The former Region’s 1997 Official Plan (OP) and Transportation Master Plan (TMP) identified roadway infrastructure needs to support forecasted growth.  The Region’s list of roadways did not include any improvements to Regional Road 174 east of Trim Road.  Similarly in 2003, the amalgamated City of Ottawa produced a new OP and TMP – and once again, using the 2021 timeframe, no infrastructure changes to the City’s Highway 174 were proposed for the rural portion east of Trim Road.  Currently, the OP and TMP are being updated and the demand on roadway infrastructure will be reassessed as part of this exercise.  The results will be presented to Council for approval in early 2009.  It is, however, not anticipated that this project will be a short-term priority and therefore, within the five-year “life” of an EA.


In addition, the Mayor’s Task Force on Transportation released its findings in June 2007 – with recommendations that included the need to examine public transit travel, as an alternative option to auto use, for residents in the greater Ottawa Area (commuter shed areas linked to Ottawa).


The widening of the Highway 174 would certainly be of value to residents of Clarence/Rockland and communities east of the City’s boundary, but currently it presents little benefit to residents of Ottawa.  A widened freeway in the rural area could also encourage sprawl and out migration to surrounding municipalities, which is not in line with the City’s smart growth principles.


The Government of Canada’s press release made reference to safety as a need to widen the highway.  If there are safety issues, they can be resolved in various ways (lighting, signage, geometrics), which may not require the widening of a 22-kilometre stretch of road.  The City’s Traffic and Parking Operations Branch has already initiated an In-Service Safety Review study of Highway 174 from Trim Road to the City boundary. The Study involves an in-depth independent engineering review and analysis of the subject highway.  The outcome of the Study will be a set of recommendations an implementation plan to improve road safety and traffic operations in the short-, medium- and long-term.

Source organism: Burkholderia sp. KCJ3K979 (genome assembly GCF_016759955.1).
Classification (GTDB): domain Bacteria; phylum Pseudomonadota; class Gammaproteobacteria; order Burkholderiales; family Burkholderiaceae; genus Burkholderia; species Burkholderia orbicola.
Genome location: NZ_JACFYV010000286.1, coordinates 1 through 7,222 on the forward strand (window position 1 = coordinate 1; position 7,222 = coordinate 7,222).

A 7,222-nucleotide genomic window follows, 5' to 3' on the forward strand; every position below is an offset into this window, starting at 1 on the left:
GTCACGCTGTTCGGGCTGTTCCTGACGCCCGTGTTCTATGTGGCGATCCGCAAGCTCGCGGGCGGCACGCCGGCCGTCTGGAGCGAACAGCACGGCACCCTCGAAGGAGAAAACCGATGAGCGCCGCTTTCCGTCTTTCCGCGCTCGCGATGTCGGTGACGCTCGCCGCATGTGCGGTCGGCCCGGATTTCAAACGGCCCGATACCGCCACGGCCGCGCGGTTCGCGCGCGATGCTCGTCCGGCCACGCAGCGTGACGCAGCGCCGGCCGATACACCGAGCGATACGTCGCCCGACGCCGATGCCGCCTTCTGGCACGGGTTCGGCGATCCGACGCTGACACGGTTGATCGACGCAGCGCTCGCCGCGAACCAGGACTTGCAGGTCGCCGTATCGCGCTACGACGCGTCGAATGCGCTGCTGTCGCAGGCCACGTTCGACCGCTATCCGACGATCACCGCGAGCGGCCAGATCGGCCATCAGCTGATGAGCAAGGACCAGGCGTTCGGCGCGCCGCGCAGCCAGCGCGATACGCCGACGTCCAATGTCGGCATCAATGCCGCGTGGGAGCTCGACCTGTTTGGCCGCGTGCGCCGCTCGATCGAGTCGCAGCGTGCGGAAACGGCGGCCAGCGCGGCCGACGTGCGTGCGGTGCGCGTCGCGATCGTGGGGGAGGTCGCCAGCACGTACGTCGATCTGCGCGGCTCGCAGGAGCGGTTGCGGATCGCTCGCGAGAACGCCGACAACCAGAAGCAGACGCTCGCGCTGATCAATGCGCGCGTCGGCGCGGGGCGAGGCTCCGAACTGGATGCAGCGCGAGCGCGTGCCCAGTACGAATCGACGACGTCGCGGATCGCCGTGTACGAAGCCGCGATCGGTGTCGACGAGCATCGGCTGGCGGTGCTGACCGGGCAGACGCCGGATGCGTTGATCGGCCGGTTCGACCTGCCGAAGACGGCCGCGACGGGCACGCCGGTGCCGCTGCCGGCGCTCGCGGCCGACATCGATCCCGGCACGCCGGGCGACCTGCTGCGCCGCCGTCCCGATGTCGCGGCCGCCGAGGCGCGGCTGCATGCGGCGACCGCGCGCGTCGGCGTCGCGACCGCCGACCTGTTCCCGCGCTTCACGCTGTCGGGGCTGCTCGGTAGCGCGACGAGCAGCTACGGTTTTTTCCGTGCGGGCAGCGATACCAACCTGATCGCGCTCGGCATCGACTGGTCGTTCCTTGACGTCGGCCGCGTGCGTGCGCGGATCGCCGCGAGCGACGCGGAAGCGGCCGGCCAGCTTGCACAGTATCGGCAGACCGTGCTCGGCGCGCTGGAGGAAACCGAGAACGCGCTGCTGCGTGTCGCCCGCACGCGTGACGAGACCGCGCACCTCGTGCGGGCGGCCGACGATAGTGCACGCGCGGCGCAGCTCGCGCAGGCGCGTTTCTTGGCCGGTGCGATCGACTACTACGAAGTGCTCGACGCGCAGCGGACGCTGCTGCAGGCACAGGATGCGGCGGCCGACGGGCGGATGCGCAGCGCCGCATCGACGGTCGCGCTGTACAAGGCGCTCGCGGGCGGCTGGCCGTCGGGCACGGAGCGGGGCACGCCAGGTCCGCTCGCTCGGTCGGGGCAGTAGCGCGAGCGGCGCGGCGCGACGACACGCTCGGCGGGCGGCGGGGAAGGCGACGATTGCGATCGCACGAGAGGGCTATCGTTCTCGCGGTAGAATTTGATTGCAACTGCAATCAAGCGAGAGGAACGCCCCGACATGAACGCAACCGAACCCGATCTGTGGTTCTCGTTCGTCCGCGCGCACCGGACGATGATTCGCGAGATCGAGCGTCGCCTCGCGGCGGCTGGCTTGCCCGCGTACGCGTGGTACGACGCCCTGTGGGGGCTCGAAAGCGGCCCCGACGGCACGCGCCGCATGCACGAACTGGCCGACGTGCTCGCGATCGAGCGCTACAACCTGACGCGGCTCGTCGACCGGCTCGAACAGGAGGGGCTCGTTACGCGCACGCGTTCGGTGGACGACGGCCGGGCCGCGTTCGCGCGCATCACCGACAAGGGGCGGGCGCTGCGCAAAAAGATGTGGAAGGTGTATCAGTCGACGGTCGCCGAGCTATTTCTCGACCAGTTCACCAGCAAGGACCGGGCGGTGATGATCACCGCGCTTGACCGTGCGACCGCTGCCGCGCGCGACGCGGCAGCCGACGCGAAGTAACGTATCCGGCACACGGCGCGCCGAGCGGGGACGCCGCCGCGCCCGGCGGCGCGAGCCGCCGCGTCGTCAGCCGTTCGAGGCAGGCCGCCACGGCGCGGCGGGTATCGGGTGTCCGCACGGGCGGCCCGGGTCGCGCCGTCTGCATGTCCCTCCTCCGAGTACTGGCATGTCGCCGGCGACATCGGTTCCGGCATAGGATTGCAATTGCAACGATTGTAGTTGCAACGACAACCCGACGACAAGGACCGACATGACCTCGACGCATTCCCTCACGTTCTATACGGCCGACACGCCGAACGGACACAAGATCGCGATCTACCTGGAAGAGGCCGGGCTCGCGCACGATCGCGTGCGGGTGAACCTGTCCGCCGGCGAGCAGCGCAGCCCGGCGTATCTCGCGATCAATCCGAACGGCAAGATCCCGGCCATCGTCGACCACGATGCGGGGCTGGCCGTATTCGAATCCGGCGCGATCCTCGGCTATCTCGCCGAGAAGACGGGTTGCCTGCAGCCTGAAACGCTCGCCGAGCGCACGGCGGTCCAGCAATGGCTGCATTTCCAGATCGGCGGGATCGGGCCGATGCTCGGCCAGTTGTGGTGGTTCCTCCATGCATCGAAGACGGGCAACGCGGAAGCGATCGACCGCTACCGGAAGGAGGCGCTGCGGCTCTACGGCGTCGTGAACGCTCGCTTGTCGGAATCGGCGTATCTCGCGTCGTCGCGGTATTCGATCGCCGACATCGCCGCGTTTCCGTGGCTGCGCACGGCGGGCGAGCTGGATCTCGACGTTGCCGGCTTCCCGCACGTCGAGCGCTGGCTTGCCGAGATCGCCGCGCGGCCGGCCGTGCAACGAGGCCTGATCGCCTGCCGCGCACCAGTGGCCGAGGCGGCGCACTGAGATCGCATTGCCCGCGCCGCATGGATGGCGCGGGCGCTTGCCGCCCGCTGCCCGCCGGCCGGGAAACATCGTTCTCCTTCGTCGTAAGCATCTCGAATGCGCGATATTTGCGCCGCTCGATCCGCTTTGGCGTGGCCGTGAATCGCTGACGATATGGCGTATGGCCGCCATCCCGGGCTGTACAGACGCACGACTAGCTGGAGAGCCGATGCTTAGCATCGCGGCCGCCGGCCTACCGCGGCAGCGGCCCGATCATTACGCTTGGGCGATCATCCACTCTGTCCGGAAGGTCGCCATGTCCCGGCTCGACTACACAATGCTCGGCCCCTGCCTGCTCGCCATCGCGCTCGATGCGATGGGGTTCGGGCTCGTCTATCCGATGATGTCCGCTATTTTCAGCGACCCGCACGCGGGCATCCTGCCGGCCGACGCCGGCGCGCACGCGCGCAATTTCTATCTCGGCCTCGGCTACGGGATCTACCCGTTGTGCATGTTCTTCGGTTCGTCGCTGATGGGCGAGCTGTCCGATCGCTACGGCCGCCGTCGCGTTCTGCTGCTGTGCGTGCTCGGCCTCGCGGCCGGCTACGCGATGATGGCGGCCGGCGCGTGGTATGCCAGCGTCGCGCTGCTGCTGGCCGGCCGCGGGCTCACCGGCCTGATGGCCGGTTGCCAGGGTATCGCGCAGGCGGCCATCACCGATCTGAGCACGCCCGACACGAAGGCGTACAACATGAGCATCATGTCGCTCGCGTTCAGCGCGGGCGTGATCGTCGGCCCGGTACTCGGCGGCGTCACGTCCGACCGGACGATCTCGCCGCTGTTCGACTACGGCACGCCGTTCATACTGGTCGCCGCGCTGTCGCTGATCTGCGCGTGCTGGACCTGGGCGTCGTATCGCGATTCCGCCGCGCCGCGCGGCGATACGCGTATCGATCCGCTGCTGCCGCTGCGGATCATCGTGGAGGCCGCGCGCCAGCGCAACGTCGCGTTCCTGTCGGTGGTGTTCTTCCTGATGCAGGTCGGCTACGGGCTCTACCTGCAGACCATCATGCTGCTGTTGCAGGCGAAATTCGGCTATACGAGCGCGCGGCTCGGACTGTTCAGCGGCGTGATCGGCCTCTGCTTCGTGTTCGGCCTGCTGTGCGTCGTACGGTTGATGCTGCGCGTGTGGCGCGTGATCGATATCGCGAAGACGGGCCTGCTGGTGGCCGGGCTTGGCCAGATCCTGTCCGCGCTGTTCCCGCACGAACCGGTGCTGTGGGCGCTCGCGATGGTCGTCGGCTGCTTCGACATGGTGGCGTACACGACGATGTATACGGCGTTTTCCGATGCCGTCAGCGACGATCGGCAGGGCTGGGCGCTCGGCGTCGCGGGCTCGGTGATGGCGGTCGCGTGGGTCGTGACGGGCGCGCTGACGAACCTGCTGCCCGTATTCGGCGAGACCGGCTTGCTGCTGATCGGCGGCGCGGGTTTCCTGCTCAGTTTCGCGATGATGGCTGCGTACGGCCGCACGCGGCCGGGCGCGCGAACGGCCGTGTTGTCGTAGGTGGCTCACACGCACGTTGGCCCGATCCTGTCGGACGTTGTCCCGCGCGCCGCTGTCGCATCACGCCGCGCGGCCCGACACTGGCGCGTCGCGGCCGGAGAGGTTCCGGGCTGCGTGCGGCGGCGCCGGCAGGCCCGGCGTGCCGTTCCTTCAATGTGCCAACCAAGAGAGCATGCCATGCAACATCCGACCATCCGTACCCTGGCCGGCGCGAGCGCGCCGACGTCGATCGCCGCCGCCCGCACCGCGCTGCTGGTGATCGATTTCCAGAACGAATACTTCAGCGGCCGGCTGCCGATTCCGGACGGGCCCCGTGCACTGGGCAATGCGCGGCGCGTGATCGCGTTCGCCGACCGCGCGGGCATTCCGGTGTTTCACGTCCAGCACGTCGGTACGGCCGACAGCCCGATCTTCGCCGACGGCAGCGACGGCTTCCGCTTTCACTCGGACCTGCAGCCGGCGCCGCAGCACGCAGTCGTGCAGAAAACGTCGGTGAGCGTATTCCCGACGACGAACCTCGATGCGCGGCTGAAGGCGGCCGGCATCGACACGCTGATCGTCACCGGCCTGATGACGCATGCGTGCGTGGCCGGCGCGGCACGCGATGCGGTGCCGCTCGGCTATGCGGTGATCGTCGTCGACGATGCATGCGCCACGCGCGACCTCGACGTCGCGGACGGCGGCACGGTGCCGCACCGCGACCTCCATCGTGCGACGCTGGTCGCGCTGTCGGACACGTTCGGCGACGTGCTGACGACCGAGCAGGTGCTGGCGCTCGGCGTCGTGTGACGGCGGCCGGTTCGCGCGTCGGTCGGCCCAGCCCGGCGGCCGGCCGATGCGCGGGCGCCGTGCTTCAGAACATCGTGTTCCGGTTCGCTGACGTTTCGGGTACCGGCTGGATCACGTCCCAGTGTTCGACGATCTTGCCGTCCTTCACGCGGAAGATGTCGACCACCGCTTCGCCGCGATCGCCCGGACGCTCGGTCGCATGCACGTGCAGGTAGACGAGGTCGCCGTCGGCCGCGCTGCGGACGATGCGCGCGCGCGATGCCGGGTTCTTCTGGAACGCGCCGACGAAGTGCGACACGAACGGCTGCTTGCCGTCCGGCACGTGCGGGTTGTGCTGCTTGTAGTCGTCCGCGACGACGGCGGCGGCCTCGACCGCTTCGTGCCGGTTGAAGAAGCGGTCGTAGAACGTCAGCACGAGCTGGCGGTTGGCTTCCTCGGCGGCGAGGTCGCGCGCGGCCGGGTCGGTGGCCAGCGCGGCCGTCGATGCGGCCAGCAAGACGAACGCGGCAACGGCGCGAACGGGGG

In the broader context of transportation needs for the City of Ottawa, there are many projects in both the rural and urban area that have not been implemented due to significant lack of funding over the years.  The $40M required as the City’s share of the widening could be put to better use elsewhere that would bring more benefit to residents of Ottawa.


Furthermore, one of the objectives of the on-going Interprovincial Crossings Study is to link the new river crossing to the highway system (either directly or via an arterial road).  There are several east-end crossing options that connect to the Highway 174 before tying into the Highway 417.  While the Crossings Study will identify impacts on the existing road network, perhaps it is time for the Province (a funding partner of the Interprovincial Crossings Study) to reconsider the importance of the Highway 174 as a provincial facility that connects neighbouring municipalities.




No formal consultation took place in the development of this report.  However, the City, following the Provincial and Federal funding announcements, received public comments indicating a strong opposition to the widening of the Highway 174.





Since the widening of the Highway 174 (east of Trim) is not identified in the current TMP, no funding was set aside for this work.  This project is not identified in the Development Charges By-law and policies restrict the City from incurring DC debt for projects that are not listed in the background study documents.


If the City were to fund this project, it will have to do so from the tax base (at 100 per cent).





Document 1      Correspondence from Minister Jim Bradley (MTO) to Mayor O’Brien

(Received 31 March 2008)

Document 2      Figure 1 – General Limits of Widening Hwy.174/County Road 17





Upon receipt of Council approval of the report recommendation, the City Clerk will advise the Province that the City does not support the widening of the Highway 174 (east of Trim Road) and cannot accept the $5M grant to undertake an environmental assessment at this time.





TO MAYOR O’BRIEN (RECEIVED 31 MARCH 2008)                                   DOCUMENT 1